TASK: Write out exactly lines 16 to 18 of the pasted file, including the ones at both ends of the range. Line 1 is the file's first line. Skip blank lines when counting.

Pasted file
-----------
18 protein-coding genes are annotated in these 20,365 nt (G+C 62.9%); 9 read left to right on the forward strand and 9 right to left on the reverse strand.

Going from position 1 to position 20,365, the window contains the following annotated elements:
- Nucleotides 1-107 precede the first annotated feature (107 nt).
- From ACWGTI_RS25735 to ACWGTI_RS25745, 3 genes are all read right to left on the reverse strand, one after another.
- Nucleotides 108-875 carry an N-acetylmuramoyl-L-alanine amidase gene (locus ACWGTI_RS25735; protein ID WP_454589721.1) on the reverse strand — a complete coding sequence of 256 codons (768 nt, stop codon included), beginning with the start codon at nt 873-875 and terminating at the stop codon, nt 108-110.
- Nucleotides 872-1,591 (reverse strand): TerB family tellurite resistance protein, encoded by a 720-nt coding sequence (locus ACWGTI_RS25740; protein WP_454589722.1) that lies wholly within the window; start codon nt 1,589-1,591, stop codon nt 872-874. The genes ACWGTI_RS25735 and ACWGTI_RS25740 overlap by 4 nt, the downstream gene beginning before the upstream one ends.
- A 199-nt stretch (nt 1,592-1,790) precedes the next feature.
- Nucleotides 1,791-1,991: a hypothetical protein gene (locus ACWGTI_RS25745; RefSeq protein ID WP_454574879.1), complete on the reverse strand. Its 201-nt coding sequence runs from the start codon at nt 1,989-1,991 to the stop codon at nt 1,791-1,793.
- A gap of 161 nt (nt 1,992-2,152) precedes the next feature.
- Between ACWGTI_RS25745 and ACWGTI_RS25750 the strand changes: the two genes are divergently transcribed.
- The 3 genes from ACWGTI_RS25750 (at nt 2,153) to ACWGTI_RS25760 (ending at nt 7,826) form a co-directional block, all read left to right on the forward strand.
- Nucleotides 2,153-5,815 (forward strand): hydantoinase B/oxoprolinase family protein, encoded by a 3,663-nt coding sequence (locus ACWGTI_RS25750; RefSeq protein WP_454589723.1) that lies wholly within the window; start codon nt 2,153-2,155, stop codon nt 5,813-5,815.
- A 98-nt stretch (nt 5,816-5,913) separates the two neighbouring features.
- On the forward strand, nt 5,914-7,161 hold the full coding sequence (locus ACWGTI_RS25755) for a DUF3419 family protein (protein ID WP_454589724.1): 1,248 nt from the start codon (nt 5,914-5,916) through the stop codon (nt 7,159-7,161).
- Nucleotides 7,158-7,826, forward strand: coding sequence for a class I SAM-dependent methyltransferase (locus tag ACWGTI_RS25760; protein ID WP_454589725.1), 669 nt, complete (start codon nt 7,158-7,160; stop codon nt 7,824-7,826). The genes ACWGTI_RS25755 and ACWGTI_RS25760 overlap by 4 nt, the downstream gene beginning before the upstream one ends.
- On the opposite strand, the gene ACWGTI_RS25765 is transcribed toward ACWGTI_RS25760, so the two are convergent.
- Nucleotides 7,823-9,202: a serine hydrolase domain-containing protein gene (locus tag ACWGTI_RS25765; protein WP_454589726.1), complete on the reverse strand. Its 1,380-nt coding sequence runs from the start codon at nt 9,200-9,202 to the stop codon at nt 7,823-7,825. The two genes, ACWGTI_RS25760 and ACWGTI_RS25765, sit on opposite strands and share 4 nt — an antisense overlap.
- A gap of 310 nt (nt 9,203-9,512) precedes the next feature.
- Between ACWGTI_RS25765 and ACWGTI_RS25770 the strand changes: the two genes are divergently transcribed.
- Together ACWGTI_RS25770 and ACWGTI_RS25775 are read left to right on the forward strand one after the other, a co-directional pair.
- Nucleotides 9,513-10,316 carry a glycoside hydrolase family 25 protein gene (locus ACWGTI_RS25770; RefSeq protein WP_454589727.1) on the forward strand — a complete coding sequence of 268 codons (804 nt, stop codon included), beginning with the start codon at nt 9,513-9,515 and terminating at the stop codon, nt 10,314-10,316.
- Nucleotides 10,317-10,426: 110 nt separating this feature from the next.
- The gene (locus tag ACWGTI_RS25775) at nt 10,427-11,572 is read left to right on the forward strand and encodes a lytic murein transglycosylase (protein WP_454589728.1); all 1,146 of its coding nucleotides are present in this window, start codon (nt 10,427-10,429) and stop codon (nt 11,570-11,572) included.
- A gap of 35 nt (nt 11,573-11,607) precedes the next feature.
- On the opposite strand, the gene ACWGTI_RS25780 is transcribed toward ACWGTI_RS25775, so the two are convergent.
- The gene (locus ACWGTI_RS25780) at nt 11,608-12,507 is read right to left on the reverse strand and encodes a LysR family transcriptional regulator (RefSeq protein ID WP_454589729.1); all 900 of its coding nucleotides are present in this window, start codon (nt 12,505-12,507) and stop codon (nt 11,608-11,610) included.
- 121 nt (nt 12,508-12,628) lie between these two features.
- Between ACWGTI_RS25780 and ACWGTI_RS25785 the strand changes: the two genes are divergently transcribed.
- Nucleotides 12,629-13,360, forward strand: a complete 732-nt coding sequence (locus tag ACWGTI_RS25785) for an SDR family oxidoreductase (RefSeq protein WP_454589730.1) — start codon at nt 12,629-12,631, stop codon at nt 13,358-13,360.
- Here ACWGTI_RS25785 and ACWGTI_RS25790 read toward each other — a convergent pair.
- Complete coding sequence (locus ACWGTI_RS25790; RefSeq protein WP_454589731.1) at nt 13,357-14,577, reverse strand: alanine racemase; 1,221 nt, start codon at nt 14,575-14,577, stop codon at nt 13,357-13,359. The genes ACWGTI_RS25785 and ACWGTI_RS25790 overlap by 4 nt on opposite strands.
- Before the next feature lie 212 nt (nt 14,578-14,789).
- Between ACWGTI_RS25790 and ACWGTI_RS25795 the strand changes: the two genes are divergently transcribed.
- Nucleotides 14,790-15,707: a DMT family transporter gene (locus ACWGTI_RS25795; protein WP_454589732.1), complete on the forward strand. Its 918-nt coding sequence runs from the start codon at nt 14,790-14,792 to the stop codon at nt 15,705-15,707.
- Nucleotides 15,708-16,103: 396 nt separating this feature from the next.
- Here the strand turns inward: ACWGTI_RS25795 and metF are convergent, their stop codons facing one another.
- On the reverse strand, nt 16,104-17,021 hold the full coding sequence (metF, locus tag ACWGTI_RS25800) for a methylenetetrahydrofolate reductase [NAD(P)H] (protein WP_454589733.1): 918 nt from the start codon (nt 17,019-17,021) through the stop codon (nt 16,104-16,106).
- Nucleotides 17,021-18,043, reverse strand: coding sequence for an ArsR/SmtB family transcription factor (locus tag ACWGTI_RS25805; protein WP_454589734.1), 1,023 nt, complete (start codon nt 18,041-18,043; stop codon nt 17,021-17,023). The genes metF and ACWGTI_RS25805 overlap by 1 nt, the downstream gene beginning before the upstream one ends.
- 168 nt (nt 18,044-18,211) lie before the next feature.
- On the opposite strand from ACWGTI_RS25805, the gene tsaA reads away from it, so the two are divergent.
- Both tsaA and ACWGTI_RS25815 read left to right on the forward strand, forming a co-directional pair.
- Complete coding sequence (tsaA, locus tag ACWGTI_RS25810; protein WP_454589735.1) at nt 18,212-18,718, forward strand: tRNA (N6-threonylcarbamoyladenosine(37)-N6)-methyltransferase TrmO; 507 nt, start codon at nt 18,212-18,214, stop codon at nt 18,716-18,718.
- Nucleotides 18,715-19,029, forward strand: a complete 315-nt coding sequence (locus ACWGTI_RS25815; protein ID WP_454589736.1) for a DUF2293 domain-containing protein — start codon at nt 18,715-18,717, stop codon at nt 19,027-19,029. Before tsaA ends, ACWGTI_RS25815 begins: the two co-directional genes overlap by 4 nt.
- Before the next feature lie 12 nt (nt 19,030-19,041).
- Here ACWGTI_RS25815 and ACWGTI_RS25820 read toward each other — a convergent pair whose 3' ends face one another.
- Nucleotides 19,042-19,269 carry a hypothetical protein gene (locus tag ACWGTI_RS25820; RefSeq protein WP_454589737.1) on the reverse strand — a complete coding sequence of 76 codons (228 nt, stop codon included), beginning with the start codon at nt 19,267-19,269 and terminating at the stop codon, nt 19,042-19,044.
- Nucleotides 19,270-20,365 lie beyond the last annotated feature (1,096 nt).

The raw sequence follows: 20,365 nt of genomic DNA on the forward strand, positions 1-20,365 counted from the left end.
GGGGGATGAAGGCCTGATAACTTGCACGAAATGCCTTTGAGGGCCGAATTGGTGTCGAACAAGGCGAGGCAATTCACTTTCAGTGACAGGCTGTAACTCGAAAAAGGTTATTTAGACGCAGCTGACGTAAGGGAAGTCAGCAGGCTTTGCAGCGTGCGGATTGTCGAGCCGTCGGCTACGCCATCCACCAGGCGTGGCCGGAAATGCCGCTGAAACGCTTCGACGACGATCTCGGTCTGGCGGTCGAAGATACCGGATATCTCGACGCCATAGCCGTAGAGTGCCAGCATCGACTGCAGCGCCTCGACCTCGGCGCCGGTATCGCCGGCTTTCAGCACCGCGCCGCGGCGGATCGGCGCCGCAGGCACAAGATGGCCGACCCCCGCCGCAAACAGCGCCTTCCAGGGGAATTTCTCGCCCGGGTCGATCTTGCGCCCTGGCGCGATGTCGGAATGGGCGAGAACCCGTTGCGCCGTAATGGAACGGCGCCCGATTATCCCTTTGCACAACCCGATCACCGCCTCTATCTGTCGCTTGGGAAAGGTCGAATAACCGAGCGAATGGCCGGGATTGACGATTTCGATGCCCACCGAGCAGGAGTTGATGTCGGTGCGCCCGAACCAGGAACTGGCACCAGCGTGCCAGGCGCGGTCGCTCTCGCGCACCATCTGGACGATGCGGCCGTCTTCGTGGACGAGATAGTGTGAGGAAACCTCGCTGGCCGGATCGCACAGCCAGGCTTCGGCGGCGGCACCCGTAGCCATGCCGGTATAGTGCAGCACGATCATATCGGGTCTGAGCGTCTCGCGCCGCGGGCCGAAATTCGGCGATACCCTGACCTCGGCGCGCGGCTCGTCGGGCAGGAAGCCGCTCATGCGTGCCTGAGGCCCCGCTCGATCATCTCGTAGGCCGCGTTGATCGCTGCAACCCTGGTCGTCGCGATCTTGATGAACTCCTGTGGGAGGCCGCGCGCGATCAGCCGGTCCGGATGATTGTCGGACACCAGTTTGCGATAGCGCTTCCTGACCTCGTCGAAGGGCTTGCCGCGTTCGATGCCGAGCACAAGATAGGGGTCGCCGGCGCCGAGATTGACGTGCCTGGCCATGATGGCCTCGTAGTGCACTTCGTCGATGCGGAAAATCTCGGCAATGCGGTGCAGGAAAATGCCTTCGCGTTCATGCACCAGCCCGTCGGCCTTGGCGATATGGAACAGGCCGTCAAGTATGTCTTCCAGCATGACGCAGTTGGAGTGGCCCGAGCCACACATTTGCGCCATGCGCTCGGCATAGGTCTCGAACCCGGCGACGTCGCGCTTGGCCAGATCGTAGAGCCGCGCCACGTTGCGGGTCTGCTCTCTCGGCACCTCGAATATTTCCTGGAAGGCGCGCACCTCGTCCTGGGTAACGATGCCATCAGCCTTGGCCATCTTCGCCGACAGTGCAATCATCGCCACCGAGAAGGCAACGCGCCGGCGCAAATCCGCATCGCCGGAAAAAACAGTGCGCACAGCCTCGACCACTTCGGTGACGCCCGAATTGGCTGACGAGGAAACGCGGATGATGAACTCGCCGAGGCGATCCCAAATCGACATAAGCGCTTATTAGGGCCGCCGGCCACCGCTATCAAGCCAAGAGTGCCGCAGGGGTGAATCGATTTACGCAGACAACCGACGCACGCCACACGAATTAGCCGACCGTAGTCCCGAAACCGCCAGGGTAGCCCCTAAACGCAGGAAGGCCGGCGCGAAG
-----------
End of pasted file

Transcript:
- On the opposite strand, the gene ACWGTI_RS25765 is transcribed toward ACWGTI_RS25760, so the two are convergent.
- Nucleotides 7,823-9,202: a serine hydrolase domain-containing protein gene (locus tag ACWGTI_RS25765; protein WP_454589726.1), complete on the reverse strand. Its 1,380-nt coding sequence runs from the start codon at nt 9,200-9,202 to the stop codon at nt 7,823-7,825. The two genes, ACWGTI_RS25760 and ACWGTI_RS25765, sit on opposite strands and share 4 nt — an antisense overlap.
- A gap of 310 nt (nt 9,203-9,512) precedes the next feature.